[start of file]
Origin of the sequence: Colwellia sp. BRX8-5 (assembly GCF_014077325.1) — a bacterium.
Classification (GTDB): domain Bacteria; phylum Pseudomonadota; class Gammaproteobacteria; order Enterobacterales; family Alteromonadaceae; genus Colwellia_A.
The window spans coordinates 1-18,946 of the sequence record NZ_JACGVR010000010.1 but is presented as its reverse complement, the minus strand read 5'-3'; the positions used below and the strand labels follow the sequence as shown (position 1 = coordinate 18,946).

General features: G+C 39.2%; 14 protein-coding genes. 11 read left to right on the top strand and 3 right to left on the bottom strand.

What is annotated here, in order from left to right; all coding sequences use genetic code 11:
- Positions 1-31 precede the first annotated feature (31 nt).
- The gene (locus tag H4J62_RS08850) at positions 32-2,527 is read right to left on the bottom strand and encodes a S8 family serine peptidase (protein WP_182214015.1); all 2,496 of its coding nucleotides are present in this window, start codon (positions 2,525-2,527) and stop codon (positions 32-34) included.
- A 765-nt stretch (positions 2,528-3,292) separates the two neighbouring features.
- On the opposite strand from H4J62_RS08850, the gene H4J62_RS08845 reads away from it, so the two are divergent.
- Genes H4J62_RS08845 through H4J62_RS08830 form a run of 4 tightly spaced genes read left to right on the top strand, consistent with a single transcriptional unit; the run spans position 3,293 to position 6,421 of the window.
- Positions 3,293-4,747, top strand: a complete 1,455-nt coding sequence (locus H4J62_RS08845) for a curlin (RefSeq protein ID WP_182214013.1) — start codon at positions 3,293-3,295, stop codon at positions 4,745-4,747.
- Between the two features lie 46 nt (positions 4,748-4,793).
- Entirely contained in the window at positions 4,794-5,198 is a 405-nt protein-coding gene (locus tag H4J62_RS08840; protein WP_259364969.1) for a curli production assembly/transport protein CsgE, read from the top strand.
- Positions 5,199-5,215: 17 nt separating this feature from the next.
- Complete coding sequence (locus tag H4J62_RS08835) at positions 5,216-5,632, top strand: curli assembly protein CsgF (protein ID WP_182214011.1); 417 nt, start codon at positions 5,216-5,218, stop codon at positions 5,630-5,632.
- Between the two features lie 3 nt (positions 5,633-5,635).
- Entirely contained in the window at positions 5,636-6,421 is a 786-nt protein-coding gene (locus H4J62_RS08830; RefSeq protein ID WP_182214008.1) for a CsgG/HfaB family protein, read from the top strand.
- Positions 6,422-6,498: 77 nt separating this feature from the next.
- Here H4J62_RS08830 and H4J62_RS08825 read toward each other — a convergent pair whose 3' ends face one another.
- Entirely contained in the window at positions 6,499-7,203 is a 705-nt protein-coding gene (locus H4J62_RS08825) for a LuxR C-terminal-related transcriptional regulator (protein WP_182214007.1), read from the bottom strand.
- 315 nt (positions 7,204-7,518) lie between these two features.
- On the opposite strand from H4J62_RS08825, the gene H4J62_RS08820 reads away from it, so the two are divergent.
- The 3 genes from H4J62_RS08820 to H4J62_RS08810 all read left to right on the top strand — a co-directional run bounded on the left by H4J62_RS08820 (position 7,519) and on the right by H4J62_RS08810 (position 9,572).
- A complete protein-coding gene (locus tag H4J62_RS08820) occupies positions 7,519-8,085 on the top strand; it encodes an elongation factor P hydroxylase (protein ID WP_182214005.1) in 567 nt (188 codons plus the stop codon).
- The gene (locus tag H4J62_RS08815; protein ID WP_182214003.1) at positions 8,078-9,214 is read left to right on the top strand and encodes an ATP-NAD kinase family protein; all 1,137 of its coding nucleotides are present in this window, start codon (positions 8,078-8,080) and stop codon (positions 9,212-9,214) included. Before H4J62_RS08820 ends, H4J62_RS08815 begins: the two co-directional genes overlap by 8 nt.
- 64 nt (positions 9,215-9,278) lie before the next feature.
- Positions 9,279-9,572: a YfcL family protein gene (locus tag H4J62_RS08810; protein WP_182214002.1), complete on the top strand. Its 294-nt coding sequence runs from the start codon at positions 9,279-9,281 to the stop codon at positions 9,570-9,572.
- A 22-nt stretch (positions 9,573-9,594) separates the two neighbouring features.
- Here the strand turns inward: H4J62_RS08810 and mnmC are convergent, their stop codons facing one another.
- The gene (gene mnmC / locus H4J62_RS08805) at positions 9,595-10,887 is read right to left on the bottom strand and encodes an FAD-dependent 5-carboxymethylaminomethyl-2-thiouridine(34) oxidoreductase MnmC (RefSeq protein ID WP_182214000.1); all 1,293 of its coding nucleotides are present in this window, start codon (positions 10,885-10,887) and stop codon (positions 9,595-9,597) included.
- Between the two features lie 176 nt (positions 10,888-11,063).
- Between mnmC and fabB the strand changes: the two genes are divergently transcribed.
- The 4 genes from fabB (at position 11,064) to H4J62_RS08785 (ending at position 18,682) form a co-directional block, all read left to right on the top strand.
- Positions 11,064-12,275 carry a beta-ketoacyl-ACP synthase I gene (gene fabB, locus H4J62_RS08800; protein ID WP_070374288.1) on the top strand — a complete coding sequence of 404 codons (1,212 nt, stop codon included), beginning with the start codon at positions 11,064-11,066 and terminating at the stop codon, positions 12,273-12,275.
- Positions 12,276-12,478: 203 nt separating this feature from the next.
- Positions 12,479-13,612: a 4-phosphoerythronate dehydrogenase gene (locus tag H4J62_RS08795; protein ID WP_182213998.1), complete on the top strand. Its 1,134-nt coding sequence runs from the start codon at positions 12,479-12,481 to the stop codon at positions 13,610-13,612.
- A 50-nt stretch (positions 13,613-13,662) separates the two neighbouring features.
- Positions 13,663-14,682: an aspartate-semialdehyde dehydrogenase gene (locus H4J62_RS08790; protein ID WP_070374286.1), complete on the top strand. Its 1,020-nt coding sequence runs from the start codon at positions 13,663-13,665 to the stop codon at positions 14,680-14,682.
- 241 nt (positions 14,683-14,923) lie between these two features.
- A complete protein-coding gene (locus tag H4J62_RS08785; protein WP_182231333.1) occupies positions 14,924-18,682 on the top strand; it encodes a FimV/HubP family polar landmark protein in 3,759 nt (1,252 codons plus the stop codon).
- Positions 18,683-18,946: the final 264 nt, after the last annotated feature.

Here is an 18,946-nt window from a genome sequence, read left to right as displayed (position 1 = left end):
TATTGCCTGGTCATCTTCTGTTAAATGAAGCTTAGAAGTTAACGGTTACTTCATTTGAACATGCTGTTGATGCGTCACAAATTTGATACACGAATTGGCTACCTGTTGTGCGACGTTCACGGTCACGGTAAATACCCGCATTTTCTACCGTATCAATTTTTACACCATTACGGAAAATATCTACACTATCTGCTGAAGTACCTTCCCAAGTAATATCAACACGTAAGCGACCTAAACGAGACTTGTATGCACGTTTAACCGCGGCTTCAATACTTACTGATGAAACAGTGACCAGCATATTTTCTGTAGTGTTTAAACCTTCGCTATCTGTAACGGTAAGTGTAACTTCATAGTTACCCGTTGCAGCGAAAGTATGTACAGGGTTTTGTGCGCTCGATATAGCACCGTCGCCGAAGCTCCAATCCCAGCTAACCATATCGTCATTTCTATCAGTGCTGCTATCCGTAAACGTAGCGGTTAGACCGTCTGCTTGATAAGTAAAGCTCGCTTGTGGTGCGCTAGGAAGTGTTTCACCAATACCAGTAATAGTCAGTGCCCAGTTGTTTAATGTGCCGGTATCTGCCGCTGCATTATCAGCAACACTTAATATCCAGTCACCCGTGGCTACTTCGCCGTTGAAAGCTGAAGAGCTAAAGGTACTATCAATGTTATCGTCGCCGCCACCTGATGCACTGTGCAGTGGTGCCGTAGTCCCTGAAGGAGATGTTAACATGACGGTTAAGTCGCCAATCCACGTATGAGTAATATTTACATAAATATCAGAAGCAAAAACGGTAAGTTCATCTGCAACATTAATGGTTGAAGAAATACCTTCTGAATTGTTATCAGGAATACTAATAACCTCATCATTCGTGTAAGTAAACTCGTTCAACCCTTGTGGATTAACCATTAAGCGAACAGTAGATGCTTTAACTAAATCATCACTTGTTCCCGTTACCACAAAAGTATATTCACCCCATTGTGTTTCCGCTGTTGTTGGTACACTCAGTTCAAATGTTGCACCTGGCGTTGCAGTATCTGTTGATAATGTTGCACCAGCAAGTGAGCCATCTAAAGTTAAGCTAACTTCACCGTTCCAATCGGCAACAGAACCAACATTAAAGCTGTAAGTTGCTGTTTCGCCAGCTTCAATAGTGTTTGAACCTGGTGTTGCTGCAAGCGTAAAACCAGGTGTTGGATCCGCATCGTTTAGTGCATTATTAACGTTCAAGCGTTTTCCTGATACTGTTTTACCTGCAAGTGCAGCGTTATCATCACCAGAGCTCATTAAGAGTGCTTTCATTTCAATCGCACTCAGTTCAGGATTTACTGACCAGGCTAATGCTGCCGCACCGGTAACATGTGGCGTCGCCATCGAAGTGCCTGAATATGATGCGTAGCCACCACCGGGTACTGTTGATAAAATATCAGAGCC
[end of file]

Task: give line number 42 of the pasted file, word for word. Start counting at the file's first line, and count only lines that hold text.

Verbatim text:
Here is an 18,946-nt window from a genome sequence, read left to right as displayed (position 1 = left end):